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Everything posted by uncool

  1. The point of the problem is to use induction and the properties of determinants to find the answer, not to find each determinant separately.
  2. Depends on what you mean. For any angle A, sin(A) = (e^(i*A) - e^(-i*A))/2i, which is an expression of the sine using exponents, but I'm guessing that's not what you're going for (in part, because you seem to have an objection to numerically finding the value). It sounds like you are trying to define sines in terms of radicals of rational numbers. There are uncountably many angles, and only countably many expressions using radicals. So we'd have to restrict ourselves to some countable subset of angles. You chose to look at pi/4; that suggests using only rational multiples of pi. And with that restriction, the answer is yes - sin(pi*(a/b)) can always be expressed in terms of radicals. In fact, the expression I gave above can count: sin(pi*(a/b)) = (1^(a/2b) - 1^(-a/2b))/(2*(-1^(1/2))). That expression...isn't really helpful in finding the value of sin, but I'm pretty sure it can be converted to an expression that is.
  3. No matter the other 394 digits, nor the other 600 digits of the larger number, no, it can't be the smallest (non-trivial)-factor. Because the quotient would be around 10^207.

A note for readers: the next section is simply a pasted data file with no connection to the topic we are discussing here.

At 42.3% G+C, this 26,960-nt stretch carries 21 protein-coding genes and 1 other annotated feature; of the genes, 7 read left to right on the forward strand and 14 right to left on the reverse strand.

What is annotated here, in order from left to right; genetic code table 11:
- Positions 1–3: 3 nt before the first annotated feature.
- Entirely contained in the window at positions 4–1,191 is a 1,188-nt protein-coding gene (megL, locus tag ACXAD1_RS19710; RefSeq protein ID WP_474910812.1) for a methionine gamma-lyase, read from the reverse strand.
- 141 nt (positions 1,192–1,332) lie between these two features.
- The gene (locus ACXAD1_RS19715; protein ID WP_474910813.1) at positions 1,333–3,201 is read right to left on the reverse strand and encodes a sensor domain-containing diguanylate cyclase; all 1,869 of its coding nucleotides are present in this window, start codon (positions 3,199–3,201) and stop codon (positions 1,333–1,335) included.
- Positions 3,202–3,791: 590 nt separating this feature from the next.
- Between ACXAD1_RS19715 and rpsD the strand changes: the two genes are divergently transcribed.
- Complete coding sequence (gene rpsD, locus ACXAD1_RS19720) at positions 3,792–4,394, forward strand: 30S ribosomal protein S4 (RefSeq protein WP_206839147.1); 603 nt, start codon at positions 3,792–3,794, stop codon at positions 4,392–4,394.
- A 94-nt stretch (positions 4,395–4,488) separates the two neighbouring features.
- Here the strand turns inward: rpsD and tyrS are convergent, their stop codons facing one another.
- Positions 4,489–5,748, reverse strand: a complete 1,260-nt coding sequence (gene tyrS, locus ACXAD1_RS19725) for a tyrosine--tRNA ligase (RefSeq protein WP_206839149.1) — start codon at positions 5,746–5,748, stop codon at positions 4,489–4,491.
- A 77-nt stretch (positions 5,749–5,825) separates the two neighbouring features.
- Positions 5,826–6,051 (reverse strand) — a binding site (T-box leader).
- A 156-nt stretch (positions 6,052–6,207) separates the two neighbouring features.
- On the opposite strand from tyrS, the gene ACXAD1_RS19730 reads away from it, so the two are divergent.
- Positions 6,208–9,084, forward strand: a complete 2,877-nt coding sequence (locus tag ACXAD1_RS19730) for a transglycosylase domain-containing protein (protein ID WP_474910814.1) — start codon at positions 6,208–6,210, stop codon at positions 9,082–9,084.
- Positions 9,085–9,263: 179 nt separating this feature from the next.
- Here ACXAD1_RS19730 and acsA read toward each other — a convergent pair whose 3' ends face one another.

4. I think you are thinking of "normal vectors", which are not cotangent vectors, no. For one thing, normal vectors depend on how you have embedded your manifold into a larger Euclidean space, whereas tangent and cotangent vectors do not.
  5. Yes (even better: that the map is a local diffeomorphism; the difference being whether there is *some* map or whether it is *this* map), but that is a very weak statement; any two smooth manifolds of the same dimension are locally diffeomorphic - because locally, the differential topology is that of Euclidean n-dimensional space. The term I think you want is that they are locally isometric (or more specifically, that the "wrapping map" is a local isometry), that is, that the metric, or the geometry, matches.
  6. Because the map is not invertible - only locally invertible. When you wrap the sheet around the cylinder, it will cover itself (infinitely many times, even). Also, "diffeomorphism" is a term properly from differential topology - the metric plays no role in it (e.g. a "smoothed" coffee cup is diffeomorphic to a donut). The term "isometry" is much stronger - literally "same metric".
  7. I think you mean the opposite: the spaces are not diffeomorphic, but they are locally isometric.
  8. You are missing the logic behind the idea of taking limits, which is to avoid actually dividing by zero. The fact that you seem to think that the process is "magical" is a strong indicator of why.
  9. you're missing the point taeto is making. Let me put it quite simply: no, the process of taking the derivative never involves a division by 0. Period.
  10. ...y = 1 is a horizontal line, not a vertical one; f(x) = 1 is a function.
  11. ...yes, it does. The definition of the limit of a function specifically excludes the value of the function of the limiting value from being relevant. "For all epsilon greater than 0, there exists a delta greater than 0 such that for any 0 < |x - a| < delta, |f(x) - L| < epsilon"
  12. Please point out where you explained any actual division by 0, which is the specific distinction taeto is making. ...no, it isn't.
  13. Except in neither case is there any actual division by 0.
  14. ...Mordred, I've said something like this to you before (about other people than Conjurer), but I think you are trying to tell Conjurer things at much too high a level.